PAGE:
Here’s where it gets a lot harder. Rick was cracking me up last night jerking the car so Jesus would fall on Daryl, but he’s far too serious to make the list. We did get to see his dad humor in force yesterday when he pretended not to hear Carl, but that’s going to get him any guest spots on a podcast. There just haven’t been too many legitimately funny characters on a show that begs for more gallows humor among the constant darkness. So I’m thankful for these few…

3. Maggie – Before her awful encounter with the Governor, Maggie was quick to crack a joke, especially as she came on strong toward Glenn, who was clearly overwhelmed by his beautiful and carefree suitor.

2. Hershel – Hershel went through a pretty humorless phase at the end of Season 2, but before he was murdered by The Governor, he was like a character straight out of Hee-Haw.

1. Bob Stookey – Oh, Bob. How we all miss your easygoing humor. With a constant twinkle in his eye, Stookey was determined to live his last days embracing whatever was left of his life. Here’s hoping Jesus can take up the role as chief morale officer that no one has been able to hold onto for long.

That is, you know, unless his impishness is hiding some villainous plan to wipe out Alexandria.

So who am I missing here, Shane? You asked me for funny characters as if there were plenty to choose from. Which characters would you want on your improv team?

—Josh

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Josh,

Do I remember Patrick? I have Patrick flashbacks every night when I’m trying to sleep. To me, Patrick’s death was when this show really started to lose its way.

Okay, none of that is true. I had kinda forgotten him. But I’ll admit—I actually had to look up Axel to see who the hell he was. Completely blanked on that guy. Even after I’ve seen his photo and remembered him as one of the actual prisoners they came across, I still can’t remember how he died. Or even if he died. I assume he must have died, right?

I love your picks. And I agree, it’s way harder to find an intentionally funny character than it is to find the unintentionally funny ones. After all, this isn’t a comedy. Whenever Rick makes a joke, I find myself feeling slightly uncomfortable. “What the hell is he doing? Is he going crazy again? Is he seeing ghosts again?”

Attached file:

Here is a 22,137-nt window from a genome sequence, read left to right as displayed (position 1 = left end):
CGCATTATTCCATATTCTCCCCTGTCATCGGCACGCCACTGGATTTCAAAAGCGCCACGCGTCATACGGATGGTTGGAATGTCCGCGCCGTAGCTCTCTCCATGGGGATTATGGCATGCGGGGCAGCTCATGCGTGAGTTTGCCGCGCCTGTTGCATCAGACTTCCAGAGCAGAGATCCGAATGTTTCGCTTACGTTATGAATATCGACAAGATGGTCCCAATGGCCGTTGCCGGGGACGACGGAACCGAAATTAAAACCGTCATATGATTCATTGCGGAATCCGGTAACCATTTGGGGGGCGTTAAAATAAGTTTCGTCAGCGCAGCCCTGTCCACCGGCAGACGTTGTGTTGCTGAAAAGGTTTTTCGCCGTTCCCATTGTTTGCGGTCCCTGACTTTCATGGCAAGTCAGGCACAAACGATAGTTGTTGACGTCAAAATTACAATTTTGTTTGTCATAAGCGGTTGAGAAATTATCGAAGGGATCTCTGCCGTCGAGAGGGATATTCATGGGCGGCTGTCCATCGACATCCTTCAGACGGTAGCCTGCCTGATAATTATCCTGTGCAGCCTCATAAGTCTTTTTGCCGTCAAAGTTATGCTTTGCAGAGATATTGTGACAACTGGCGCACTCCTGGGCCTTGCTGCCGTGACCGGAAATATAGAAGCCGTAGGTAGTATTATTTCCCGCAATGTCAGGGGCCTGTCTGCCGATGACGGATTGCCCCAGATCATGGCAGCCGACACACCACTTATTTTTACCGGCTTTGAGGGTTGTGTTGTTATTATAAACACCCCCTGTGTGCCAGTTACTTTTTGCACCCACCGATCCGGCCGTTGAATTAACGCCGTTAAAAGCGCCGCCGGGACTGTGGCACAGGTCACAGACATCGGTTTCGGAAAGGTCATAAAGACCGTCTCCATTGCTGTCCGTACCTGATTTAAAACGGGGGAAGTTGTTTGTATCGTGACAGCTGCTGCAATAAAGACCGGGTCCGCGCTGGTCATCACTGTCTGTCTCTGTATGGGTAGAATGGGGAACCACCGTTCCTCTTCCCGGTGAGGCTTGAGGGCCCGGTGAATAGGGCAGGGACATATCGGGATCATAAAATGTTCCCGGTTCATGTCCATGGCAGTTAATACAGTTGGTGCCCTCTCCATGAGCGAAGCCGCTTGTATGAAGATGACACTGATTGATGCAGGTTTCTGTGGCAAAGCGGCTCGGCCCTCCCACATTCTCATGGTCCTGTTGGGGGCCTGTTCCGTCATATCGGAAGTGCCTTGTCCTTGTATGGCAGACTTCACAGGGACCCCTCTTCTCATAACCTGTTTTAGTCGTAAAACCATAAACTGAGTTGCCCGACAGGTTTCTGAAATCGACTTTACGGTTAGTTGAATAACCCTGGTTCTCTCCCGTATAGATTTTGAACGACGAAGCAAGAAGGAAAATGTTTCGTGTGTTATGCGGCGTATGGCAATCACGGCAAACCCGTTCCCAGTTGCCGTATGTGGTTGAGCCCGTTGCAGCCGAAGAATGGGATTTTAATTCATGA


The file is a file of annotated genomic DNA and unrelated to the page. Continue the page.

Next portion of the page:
As an amateur improviser, I also love that question. Here’s who would be on my 8-person squad, with a brief explanation of why.

1. The Governor — He would be a selfish player that would hog the limelight and always come on stage when he wasn’t needed, but at times he would be spectacular. At his funniest, nobody would get more laughs than the Governor.

2. Magic Jesus — Always in control even in difficult circumstances, naturally funny, calm, probably a great support player as well as someone who can get laughs on his own. And he’s got that silent wit that’s so invaluable on stage.

3. Lizzie — Every great improv team has someone who is completely off their rocker. Unpredictable, goes against the grain, and can be counted on to make the weird, hilarious choice in a scene.

4. Michonne — Now we need steady, reliable players, and nobody beats Michonne. She’s always got your back, she’s a steadying presence who won’t let shit get too out of control, and she can play high status, low status, vicious, or soothing. The ultimate 5-tool improviser.

5. Glenn — Bad improv devolves into conflict, so you need someone who is relentlessly positive, and will go against that combative impulse. Nobody keeps a sunnier outlook than Glenn. If Glenn’s not available, you put Bob Stookey in this position.

6. Hershel — I just asked my wife who she’d put on this team, and she said, “I want the old guy.” This, coupled with your no. 2 ranking, makes Hershel a shoe-in.

7. Merle — This was your big omission, I think. Merle was a huge dick, but he always made me laugh. He had that combination of strength and insecurity that made him super dangerous, but unlike Shane, who was just a moody prick, there was something wry and knowing about Merle. Other than the Governor, he’s my favorite “bad” guy. And I think his late good-guy turn proves that he’d be a supportive player, too.

8. Carol — No character is funnier in improv than the apparent sweetheart who is capable of some really dark thinking. If Carol performed her cookie monologue in an improv set, it would absolutely bring the house down. She’s the kind of player who would remain quiet in a group scene until the very last line, and then just slay everyone with a really horrifying outlook. You need a Carol on your squad.

I think that team would totally kill it. In the meantime, I have to say that I’m really digging the second half of season six so far, and I have a feeling it’s only going to get better. Until next week,

Please don’t die, Daryl Dixon,

—Shane